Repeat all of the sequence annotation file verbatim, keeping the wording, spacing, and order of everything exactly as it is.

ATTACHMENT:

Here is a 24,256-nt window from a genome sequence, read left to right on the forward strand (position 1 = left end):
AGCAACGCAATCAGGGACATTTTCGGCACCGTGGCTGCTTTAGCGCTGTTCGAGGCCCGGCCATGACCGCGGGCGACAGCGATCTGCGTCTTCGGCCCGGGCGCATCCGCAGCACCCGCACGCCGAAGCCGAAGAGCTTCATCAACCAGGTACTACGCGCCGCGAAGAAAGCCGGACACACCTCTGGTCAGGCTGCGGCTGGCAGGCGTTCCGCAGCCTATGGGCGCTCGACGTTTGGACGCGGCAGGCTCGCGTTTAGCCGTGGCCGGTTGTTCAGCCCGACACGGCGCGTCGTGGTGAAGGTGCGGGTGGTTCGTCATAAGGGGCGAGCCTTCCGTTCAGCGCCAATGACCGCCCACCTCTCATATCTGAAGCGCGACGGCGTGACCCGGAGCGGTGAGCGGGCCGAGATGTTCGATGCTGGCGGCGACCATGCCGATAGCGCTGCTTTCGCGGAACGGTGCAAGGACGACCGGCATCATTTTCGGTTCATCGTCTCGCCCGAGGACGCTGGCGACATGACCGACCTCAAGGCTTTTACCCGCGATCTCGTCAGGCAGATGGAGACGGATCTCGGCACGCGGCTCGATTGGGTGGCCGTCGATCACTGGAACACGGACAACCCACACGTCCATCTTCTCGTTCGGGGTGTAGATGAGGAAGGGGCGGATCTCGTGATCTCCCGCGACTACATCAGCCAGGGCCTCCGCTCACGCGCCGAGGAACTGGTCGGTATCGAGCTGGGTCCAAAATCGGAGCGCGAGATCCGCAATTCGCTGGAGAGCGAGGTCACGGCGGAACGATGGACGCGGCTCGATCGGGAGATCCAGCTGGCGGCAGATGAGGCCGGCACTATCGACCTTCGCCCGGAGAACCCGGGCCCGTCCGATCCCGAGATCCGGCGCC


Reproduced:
Here is a 24,256-nt window from a genome sequence, read left to right on the forward strand (position 1 = left end):
AGCAACGCAATCAGGGACATTTTCGGCACCGTGGCTGCTTTAGCGCTGTTCGAGGCCCGGCCATGACCGCGGGCGACAGCGATCTGCGTCTTCGGCCCGGGCGCATCCGCAGCACCCGCACGCCGAAGCCGAAGAGCTTCATCAACCAGGTACTACGCGCCGCGAAGAAAGCCGGACACACCTCTGGTCAGGCTGCGGCTGGCAGGCGTTCCGCAGCCTATGGGCGCTCGACGTTTGGACGCGGCAGGCTCGCGTTTAGCCGTGGCCGGTTGTTCAGCCCGACACGGCGCGTCGTGGTGAAGGTGCGGGTGGTTCGTCATAAGGGGCGAGCCTTCCGTTCAGCGCCAATGACCGCCCACCTCTCATATCTGAAGCGCGACGGCGTGACCCGGAGCGGTGAGCGGGCCGAGATGTTCGATGCTGGCGGCGACCATGCCGATAGCGCTGCTTTCGCGGAACGGTGCAAGGACGACCGGCATCATTTTCGGTTCATCGTCTCGCCCGAGGACGCTGGCGACATGACCGACCTCAAGGCTTTTACCCGCGATCTCGTCAGGCAGATGGAGACGGATCTCGGCACGCGGCTCGATTGGGTGGCCGTCGATCACTGGAACACGGACAACCCACACGTCCATCTTCTCGTTCGGGGTGTAGATGAGGAAGGGGCGGATCTCGTGATCTCCCGCGACTACATCAGCCAGGGCCTCCGCTCACGCGCCGAGGAACTGGTCGGTATCGAGCTGGGTCCAAAATCGGAGCGCGAGATCCGCAATTCGCTGGAGAGCGAGGTCACGGCGGAACGATGGACGCGGCTCGATCGGGAGATCCAGCTGGCGGCAGATGAGGCCGGCACTATCGACCTTCGCCCGGAGAACCCGGGCCCGTCCGATCCCGAGATCCGGCGCC